How Much Should PPC Management Cost?

After a three-month break, we’re back!

There were a lot of really good questions, but this one from Phil from Trumbull stood out:

“What is the average amount companies spend running a PPC campaign?”

Account maintenance fees vary widely; It is understandable that you would want a basis for how much to pay for PPC agencies/consultants.

However, there are a number of different factors that affect the cost:

  • How high is the experience of the provider?
  • How much do you charge the vendor for creative/technical tasks?
  • Is that one channel or several?
  • Do you pay to work as a strategist/part of your team?

All of this affects a partner’s cost, and there is no right or wrong answer to how “expensive” or “cheap” you should choose.

It is crucial that you have reasonable expectations of your vendor and the campaigns they create/manage for you.

How do PPC providers typically calculate their prices?

Hiring a PPC provider (be it for Google, Microsoft, LinkedIn, Facebook, TikTok or other channels) means you don’t have the time to do the technical work or assign strategic planning to those channels.

When weighing a vendor’s costs, it’s important to consider how much it would cost you to do the same job (i.e. how many hours would those tasks take x your hourly wage).

It is often much cheaper to hire an agency or a provider – but not always.

Flat rate + percentage of expenses

The most common management fees are a flat fee plus a percentage of expenses managed, or simply a percentage of expenses. Sometimes the percentage changes depending on the investment spent; In other cases it will be fixed.

Agencies typically determine what overhead they need to cover and make sure the management fee covers that part, so the variable can be pure profit.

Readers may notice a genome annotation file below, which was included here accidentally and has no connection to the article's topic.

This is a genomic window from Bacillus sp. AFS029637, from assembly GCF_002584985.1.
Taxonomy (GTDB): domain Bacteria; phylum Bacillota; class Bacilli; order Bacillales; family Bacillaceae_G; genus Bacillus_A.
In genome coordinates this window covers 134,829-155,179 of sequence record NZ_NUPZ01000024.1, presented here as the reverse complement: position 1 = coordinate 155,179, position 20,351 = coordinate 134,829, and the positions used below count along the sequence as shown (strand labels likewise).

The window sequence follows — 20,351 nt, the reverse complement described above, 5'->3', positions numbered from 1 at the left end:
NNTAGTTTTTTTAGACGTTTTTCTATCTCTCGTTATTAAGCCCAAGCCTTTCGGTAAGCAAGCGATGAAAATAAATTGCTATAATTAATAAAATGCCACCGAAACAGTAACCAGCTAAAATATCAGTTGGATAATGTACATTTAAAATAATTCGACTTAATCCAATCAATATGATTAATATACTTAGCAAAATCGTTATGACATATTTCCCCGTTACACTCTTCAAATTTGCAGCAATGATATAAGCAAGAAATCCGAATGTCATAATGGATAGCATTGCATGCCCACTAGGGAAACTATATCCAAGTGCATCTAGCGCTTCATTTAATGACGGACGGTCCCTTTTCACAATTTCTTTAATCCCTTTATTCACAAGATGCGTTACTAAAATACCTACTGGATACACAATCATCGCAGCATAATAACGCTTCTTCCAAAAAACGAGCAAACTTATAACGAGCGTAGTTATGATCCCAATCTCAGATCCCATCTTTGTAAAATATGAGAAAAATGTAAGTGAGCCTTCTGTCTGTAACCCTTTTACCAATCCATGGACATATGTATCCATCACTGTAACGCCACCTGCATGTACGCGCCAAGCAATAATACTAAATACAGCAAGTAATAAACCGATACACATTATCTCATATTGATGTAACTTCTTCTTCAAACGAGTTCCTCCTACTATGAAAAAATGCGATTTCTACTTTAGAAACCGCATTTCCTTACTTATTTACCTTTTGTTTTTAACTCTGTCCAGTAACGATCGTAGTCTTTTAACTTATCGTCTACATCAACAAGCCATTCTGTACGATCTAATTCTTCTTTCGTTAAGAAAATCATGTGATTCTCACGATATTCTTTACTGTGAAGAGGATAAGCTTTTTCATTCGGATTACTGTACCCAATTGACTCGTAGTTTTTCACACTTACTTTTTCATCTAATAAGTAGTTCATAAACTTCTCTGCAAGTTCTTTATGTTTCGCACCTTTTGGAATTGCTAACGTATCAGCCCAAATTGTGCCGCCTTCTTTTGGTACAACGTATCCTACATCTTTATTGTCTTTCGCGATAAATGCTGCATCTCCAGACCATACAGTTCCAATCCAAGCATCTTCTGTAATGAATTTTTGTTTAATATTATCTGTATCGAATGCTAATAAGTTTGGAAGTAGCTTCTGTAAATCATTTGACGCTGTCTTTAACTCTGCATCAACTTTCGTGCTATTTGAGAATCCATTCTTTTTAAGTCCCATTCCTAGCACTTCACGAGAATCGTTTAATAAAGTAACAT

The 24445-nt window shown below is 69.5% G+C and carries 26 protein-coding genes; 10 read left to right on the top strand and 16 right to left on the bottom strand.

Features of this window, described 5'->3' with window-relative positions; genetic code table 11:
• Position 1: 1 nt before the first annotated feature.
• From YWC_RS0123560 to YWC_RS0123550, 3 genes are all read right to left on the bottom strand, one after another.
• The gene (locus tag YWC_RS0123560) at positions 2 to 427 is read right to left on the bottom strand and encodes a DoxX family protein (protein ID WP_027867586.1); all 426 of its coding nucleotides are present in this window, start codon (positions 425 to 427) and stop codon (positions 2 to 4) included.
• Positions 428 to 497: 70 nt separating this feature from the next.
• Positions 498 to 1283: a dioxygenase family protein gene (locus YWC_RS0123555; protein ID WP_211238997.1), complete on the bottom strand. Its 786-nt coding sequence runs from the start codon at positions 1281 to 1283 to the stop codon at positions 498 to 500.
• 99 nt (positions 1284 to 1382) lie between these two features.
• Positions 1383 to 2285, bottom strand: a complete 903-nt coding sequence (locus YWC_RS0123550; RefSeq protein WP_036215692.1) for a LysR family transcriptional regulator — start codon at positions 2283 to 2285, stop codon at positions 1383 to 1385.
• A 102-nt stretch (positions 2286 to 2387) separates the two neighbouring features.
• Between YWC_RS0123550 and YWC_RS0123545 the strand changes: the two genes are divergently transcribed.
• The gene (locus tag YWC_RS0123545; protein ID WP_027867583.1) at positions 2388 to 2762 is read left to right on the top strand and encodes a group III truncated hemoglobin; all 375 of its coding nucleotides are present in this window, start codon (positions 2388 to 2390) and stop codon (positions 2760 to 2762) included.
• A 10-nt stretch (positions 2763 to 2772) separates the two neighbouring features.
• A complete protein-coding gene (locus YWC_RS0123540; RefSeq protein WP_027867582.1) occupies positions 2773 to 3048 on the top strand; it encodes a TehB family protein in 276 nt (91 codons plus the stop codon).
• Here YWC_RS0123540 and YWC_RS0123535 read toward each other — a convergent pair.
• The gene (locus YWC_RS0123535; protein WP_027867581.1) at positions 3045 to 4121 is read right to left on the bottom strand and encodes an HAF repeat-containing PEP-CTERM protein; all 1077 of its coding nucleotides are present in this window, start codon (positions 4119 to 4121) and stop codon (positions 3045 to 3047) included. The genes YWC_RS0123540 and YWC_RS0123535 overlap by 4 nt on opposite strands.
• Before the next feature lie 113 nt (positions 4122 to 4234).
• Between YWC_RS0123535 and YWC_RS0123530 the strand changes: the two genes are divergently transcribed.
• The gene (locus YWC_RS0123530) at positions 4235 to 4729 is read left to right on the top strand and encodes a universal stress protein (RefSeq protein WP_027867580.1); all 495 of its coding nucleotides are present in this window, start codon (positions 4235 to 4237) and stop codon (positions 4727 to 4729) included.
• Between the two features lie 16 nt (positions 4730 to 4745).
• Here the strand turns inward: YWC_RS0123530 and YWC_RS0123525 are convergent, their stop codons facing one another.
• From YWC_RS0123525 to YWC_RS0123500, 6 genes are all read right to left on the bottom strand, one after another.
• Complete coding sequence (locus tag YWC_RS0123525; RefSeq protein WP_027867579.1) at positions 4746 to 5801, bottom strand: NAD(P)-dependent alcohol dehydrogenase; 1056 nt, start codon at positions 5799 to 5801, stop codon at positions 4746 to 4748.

Typically, fixed management fees range from $500 to $2,500, with the variable portion typically running into several thousand dollars.

The percentages are between 5 and 13%.

flat rate

Some providers prefer to offer more “stability” with an administration fee. Sometimes the cost of the advertising spend is factored in, other times the spend is deducted from the management fee.

Typically, these flat fees range from $2,500 to $10,000 per month. Fees go up or down depending on how much your provider has to do outside of account management.

Requests that may increase fees include:

  • Design of advertisements and landing pages.
  • Technical setup of conversion tracking.
  • Scope creep mitigation.

performance based

Finally, some agencies and vendors set up a pay-per-lead (performance-based) structure.

While this may seem most beneficial, it also means that the provider owns the account.

If you know you never want to own PPC internally, this may be a sensible way forward. Otherwise, you’re better off having an account that you own (and can see the work being done on your behalf).

Find out which PPC provider is right for you

While the financial investment is a must, there are many factors that influence what type of provider you choose.

If your budget is less than $2,500 a month, you should probably look into software solutions or manage your campaigns yourself.

That’s not to say vendors don’t make sense; However, you will likely exceed the acceptable overhead if you add a provider on top of the spend.

When expenses are subject to high volatility (especially seasonal expenses), flat-rate pricing may make the most sense.

Accounts with more stable spending histories benefit from the often discounted fees that Percentage of Expense offers.

Typically, if you choose a more expensive provider, you’re investing in a strategist (meaning you shouldn’t be responsible for telling the provider what to do).

If you choose a cheaper provider, you need to be more direct about the strategy you want the provider to implement.

Last Findings

There is no “fixed” rate for PPC management – ​​just like with strategic decisions, it depends on the level of support and expertise.

Do you have a question about PPC? Submit it using this form or tweet me @navahf using the hashtag #AskPPC. I’ll see you next month!

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Featured image: Paulo Bobita/Search Engine Journal